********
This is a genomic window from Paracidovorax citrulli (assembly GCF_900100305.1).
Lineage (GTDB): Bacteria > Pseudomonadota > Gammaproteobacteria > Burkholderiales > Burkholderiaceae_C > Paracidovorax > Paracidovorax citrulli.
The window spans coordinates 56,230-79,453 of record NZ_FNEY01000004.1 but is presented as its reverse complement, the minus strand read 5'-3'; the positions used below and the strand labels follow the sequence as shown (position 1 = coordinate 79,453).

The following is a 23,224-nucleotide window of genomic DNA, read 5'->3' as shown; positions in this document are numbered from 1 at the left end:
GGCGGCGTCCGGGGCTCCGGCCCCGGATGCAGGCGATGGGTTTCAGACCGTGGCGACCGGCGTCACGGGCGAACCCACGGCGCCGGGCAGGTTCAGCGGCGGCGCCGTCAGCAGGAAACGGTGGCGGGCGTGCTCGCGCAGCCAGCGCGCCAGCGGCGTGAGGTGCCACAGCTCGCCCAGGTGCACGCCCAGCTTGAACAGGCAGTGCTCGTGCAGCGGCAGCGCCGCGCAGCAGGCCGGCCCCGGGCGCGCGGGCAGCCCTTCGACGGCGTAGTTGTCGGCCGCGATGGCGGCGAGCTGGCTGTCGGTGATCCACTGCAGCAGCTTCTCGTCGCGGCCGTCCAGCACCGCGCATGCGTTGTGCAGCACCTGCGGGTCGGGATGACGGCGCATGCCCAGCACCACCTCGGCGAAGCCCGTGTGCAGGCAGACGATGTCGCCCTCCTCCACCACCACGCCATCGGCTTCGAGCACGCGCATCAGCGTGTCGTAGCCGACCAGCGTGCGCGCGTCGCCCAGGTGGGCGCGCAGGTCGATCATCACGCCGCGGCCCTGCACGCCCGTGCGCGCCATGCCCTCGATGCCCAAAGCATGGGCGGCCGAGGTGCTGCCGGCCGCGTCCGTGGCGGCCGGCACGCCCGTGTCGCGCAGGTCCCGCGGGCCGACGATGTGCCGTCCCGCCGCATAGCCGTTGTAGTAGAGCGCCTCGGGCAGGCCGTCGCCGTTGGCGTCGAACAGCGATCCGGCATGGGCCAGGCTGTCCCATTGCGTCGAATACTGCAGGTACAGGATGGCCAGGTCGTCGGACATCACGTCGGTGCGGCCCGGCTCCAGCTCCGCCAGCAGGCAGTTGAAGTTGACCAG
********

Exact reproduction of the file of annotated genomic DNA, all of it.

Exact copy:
This is a genomic window from Paracidovorax citrulli (assembly GCF_900100305.1).
Lineage (GTDB): Bacteria > Pseudomonadota > Gammaproteobacteria > Burkholderiales > Burkholderiaceae_C > Paracidovorax > Paracidovorax citrulli.
The window spans coordinates 56,230-79,453 of record NZ_FNEY01000004.1 but is presented as its reverse complement, the minus strand read 5'-3'; the positions used below and the strand labels follow the sequence as shown (position 1 = coordinate 79,453).

The following is a 23,224-nucleotide window of genomic DNA, read 5'->3' as shown; positions in this document are numbered from 1 at the left end:
GGCGGCGTCCGGGGCTCCGGCCCCGGATGCAGGCGATGGGTTTCAGACCGTGGCGACCGGCGTCACGGGCGAACCCACGGCGCCGGGCAGGTTCAGCGGCGGCGCCGTCAGCAGGAAACGGTGGCGGGCGTGCTCGCGCAGCCAGCGCGCCAGCGGCGTGAGGTGCCACAGCTCGCCCAGGTGCACGCCCAGCTTGAACAGGCAGTGCTCGTGCAGCGGCAGCGCCGCGCAGCAGGCCGGCCCCGGGCGCGCGGGCAGCCCTTCGACGGCGTAGTTGTCGGCCGCGATGGCGGCGAGCTGGCTGTCGGTGATCCACTGCAGCAGCTTCTCGTCGCGGCCGTCCAGCACCGCGCATGCGTTGTGCAGCACCTGCGGGTCGGGATGACGGCGCATGCCCAGCACCACCTCGGCGAAGCCCGTGTGCAGGCAGACGATGTCGCCCTCCTCCACCACCACGCCATCGGCTTCGAGCACGCGCATCAGCGTGTCGTAGCCGACCAGCGTGCGCGCGTCGCCCAGGTGGGCGCGCAGGTCGATCATCACGCCGCGGCCCTGCACGCCCGTGCGCGCCATGCCCTCGATGCCCAAAGCATGGGCGGCCGAGGTGCTGCCGGCCGCGTCCGTGGCGGCCGGCACGCCCGTGTCGCGCAGGTCCCGCGGGCCGACGATGTGCCGTCCCGCCGCATAGCCGTTGTAGTAGAGCGCCTCGGGCAGGCCGTCGCCGTTGGCGTCGAACAGCGATCCGGCATGGGCCAGGCTGTCCCATTGCGTCGAATACTGCAGGTACAGGATGGCCAGGTCGTCGGACATCACGTCGGTGCGGCCCGGCTCCAGCTCCGCCAGCAGGCAGTTGAAGTTGACCAG